INSPIRE Faculty fellow modifying tiny dots for fabricating optical materials useful for optical sensors, light-emitting purposes, energy conversion & composites
Dr. Satyapriya Bhandari
Dr. Satyapriya Bhandari, from the Department of Chemistry, University of North Bengal, West Bengal, is fascinated by tiny nanoscale crystals which, when hit by ultraviolet light, emits light of multiple colours.
This recipient of the INSPIRE Faculty fellowship instituted by the Department of Science & Technology, Govt. of India is using chemical reactions to modify the surface of these nanoscale crystals called quantum dots (QDs) for fabricating optical materials that can have sustainable applications in optical sensors, light-emitting usages, composites and fluorescent biological labels.
Chemically modifying the surface of QDs can be an innovative pathway to alter their optical features and making newer optical materials, which are useful for fabricating white light-emitting (WLE) materials, ratiometric sensors for detecting disease responsive molecules or environmental pollutants, photocatalysts (for H2 production) and imaging of cancerous cells.
Dr Bhandari’s chemically modified QDs could be used for ratiometric tracing of in vitro pH, detection of amino acid and vitamin B12, developing advanced WLE materials that can emit day-bright light, capability to image cancerous cells and packaging of enzymes to enhance their activity.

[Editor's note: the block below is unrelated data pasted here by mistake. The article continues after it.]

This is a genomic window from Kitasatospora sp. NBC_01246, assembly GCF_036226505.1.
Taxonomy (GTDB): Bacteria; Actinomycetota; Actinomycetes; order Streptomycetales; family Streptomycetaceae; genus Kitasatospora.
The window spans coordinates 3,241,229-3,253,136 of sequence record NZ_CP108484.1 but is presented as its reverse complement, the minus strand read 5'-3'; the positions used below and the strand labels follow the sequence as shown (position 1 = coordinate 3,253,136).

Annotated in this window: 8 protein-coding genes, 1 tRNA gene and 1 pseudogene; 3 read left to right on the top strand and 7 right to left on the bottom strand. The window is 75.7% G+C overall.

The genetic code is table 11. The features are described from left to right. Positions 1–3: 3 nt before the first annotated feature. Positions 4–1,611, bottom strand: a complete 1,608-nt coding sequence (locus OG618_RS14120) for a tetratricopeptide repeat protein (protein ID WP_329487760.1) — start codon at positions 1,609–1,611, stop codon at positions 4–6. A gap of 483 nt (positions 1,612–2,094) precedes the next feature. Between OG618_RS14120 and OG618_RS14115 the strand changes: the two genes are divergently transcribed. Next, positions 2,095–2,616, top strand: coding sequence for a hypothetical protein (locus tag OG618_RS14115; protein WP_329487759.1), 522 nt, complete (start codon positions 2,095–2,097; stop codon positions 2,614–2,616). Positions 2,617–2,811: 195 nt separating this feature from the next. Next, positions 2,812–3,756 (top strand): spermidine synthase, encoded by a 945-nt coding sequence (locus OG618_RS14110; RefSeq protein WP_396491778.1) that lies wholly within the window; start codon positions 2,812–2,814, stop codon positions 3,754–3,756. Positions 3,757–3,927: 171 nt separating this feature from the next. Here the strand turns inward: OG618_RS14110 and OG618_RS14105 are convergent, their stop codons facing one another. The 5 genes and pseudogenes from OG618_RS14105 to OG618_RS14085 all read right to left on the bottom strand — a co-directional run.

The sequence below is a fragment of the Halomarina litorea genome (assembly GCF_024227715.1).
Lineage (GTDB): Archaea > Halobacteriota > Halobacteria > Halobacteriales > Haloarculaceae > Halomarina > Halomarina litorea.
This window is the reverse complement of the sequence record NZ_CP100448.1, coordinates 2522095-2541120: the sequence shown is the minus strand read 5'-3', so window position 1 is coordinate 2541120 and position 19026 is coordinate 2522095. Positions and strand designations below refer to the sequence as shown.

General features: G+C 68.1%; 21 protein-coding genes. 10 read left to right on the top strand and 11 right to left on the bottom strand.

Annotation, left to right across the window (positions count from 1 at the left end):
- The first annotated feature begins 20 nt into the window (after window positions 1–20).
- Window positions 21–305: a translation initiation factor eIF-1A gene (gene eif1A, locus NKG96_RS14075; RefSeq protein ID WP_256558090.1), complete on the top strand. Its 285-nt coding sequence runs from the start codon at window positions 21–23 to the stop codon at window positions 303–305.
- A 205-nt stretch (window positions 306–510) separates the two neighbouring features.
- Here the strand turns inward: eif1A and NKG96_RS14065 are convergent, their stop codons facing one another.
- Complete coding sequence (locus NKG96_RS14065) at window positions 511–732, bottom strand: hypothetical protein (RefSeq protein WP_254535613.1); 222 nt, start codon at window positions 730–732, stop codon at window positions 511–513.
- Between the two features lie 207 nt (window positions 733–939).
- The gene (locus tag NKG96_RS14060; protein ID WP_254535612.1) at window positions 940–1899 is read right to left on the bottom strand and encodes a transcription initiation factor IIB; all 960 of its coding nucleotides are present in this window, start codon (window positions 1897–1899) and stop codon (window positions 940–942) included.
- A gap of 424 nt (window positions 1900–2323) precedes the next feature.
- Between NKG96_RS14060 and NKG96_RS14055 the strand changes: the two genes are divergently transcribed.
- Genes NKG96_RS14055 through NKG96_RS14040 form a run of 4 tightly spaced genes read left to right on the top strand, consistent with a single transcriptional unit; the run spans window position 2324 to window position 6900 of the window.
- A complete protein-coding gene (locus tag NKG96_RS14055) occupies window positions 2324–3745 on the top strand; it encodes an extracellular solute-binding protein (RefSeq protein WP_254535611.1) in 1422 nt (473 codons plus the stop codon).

The research was published in journals Chemical Communications, Advanced Optical Materials, Chemistry: an Asian Journal, and Nanoscale Advances. Dr Bhandari has worked on construction of advanced, sustainable and environment-friendly optoelectronic materials and sensors, setting a new paradigm in the area.
In collaboration with IIT Guwahati, he established a dual emitting nanoprobe which can serve as a sensor for the detection of Hg2+ and Cu2+ ions. The work has been published in the journal ‘Journal of Material Chemistry C’ recently.
With the inspire faculty fellowship, he is working on the fabrication of QD-based optical materials for advanced energy and sensing applications that can be used for household lighting, alternative fuel production, better human health monitoring and for clean and sustainable environment.